US treasury prices edge higher amid productivity concerns
Longer-dated US Treasury prices edged higher yesterday as a weak report on US productivity suggested the economy may not be growing as quickly as anticipated, prompting investors to cut long-term inflation expectations and buy US government debt on the long end of the curve.
Non-farm productivity fell for the third straight quarter, the Labor Department reported, raising concerns about corporate profits and companies' ability to maintain hiring.
US employers added 255,000 jobs in July and an upwardly revised 292,000 jobs in June. Productivity has also become a favoured indicator of growth for Federal Reserve Chair Janet Yellen, who has pointed to the metric as a key factor in decision-making on interest rate policy, analysts said.
Treasuries moved in a tight range, however, as productivity is not generally seen as a major factor that will influence near-term action by the Fed.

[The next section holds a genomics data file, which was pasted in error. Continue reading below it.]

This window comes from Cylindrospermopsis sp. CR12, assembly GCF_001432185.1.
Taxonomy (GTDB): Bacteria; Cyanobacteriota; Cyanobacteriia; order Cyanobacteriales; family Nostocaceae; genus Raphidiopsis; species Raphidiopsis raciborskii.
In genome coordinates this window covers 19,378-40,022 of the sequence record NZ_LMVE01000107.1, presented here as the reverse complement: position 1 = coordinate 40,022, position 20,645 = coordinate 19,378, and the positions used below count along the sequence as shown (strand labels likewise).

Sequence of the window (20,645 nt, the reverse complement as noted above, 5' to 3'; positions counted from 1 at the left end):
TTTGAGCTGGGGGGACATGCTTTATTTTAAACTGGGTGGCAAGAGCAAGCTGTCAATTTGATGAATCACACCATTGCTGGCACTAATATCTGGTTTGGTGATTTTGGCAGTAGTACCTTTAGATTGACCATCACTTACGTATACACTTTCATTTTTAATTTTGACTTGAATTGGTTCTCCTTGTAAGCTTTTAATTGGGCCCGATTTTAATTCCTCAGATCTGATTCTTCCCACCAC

"Productivity is usually not a day trade item, but I do think the weakness in that report is probably responsible for an early bid in Treasuries," said Lou Brien, market strategist at DRW Trading. "The lower-than-expected productivity, the third negative in a row, is something that Yellen will clearly notice."
Productivity fell at a 0.5pc rate in the second quarter. Economists polled by Reuters had expected a 0.4pc rise.
"The reason the economy has still been able to expand is because of labour input. Firms are hiring people at a reasonably healthy rate," said Joseph LaVorgna, chief economist at Deutsche Bank Securities in New York. "However, we do not believe this can last, because strong hiring in the face of weak productivity necessarily implies a further deterioration in corporate profit margins." (Reuters)